It was a reunion for the ages when a 98-year-old Jewish woman met the daughter she'd given up for adoption for the first time in 80 years, on her birthday no less.
According to the Christian Post, Gerda Cole fled her native home of Vienna, Austria, in 1939 at the start of World War II to escape the rise in anti-Semitism. Her parents placed her on a children's transport to England when she was 15 years old. Three years later, Cole gave birth to her daughter, Sonya Grist.
When sharing her experience with the media, Cole said when she was in England, the refugee committee urged her to put her daughter up for adoption because of her financial situation. She was to have no further contact with the baby. So that's what Cole initially did.
After WWII ended, Cole emigrated to Canada where she earned three university degrees and traveled the world, visiting archeological digs in Israel and Cyprus.
Cole's daughter, Sonya Grist shared that many parts of her story and the adoption kept a secret throughout her life living in England. Grist became a mother, and it was her son, Stephen, that helped put all the puzzle pieces together.
When Stephen was trying to find all the background and history of his mom and her genealogy, he expected to find that Cole had passed away and that he would find only her death certificate.
"The Austrian government allowed anybody who could trace their ancestry back to people who had left Austria in the early 1930s — they could apply for Austrian citizenship," says Stephen to The Toronto Sun.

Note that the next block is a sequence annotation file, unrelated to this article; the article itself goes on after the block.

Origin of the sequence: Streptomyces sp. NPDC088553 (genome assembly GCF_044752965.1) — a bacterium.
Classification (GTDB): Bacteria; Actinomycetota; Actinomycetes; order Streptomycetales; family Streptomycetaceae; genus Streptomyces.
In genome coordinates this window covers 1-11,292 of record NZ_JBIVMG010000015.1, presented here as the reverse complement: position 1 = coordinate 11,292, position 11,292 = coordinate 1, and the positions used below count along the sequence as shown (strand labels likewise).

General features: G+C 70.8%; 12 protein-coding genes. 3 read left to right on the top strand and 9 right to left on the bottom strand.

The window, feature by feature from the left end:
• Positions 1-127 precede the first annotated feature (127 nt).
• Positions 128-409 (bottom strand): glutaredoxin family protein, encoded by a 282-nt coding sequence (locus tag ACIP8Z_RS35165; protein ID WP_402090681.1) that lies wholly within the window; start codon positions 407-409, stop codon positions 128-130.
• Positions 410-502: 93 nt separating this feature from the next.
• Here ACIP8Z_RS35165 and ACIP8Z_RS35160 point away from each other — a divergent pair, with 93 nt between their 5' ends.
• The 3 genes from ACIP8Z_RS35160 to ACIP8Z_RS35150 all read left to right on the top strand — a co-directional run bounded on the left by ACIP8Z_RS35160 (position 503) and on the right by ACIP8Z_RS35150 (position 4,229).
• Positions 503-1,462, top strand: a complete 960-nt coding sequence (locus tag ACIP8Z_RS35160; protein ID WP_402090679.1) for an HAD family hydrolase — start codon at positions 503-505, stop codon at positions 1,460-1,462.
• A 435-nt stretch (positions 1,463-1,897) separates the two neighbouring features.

As Stephen continued his search, adding Austrian citizenship to his list of things to accomplish, he was surprised with something else. His grandmother was still alive.
"Eventually, I discover that Gerda, my mother's birth mother, has a stepson and I contact the stepson on Facebook, and I say, 'I'm missing one last piece of information. I just need Gerda's death certificate to be able to finish the application for Austrian citizenship. So can you help me with that?' And he said, 'You're not going to find her death certificate because she's still alive and living in a nursing home in Canada.' And I was like, 'Oh, my God! My mother's mother is still alive and is 97 [and] turning 98 (Saturday)!"
On May 7, Cole's birthday, she met her daughter Sonya for the first time in 80 years in her nursing home in Toronto.
"My daughter, my grandson, Stephen, thanks for this opportunity. It means so much to be able to live to see this moment," Cole was quoted as saying to reporters. "Thank you all for coming and sharing this wonderful experience with me. I am so overjoyed to be able to say, 'my daughter.' It means so much to be able to live to see these moments."